Thursday, November 06, 2008
I was checking in on the state of the crucifer-sucking harlequin bugs (murgantia histrionica) among the rank growth of lobularia maritima in the parkway, expecting to find a thriving colony of them in all life stages like I did last November. Instead I found a huge bloom of a different bug, Bagrada hilaris. These new bugs are a recent import from Africa, according to info on Bugguide, where they are a mildly annoying pest on (surprise!) plants in the family Brassicaceae . . . cabbages, mustard, turnips, broccoli, sweet alyssum, etc. The first post of this species on Bugguide is dated 8/26/08 from a southern California contributor. They remind one of a remix of the harlequin colors, a bit smaller and pointier.
Something has given B. hilaris an advantage over M. histrionica in my alyssum patch. I found just one harlequin bug adult among a preponderance of bagradas in various growth stages and mating. I haven't found any bagrada eggs yet. The harlequins lay eggs in rows on the underside of leaves on taller plants near the alyssum; it's not certain whether the bagrada does that or deposits eggs in or on the soil. Hypothesis: There are few or no natural egg parasites for Bagrada hilaris, possibly because of their soil-laying behavior. I've seen parasitized Murgantia egg clusters in past seasons. Eggs of bagrada more successful=domination of available habitat. This is a common pattern with imported pest species.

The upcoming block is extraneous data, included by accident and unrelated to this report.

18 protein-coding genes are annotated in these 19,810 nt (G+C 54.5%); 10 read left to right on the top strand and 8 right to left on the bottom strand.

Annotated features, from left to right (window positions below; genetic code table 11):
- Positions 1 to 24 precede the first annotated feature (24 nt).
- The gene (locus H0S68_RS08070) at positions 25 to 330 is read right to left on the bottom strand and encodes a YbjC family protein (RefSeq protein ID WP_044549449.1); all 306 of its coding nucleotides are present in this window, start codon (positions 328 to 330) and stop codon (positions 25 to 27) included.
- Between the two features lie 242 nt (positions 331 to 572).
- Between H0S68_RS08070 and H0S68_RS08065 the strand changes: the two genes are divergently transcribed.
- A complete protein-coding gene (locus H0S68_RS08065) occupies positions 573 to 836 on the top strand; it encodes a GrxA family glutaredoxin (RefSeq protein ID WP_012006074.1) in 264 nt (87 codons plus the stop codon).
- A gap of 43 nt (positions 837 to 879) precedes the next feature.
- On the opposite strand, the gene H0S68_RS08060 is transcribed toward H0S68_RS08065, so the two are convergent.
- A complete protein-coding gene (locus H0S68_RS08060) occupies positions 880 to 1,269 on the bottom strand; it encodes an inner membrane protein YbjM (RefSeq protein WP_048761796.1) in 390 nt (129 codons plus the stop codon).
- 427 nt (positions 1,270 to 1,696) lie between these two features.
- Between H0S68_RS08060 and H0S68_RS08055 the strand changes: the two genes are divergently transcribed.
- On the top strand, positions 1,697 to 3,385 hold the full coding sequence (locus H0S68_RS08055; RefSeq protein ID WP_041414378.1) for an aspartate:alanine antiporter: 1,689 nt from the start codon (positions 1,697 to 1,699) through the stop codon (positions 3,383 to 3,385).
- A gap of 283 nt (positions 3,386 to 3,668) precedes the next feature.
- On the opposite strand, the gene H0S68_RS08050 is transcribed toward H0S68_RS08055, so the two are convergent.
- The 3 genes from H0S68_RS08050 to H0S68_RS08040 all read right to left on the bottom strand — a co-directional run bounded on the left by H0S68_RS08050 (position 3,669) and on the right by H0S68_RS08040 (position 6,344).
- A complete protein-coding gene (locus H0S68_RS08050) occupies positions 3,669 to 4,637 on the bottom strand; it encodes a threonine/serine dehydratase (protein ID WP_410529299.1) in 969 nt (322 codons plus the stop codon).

Or, does the success of the new bugs have a taxonomic root cause: 'Tis better to draw on a sense of humor (hilaris) than to become overwrought and stressed (histrionica) as one wends their way through the alyssum of life.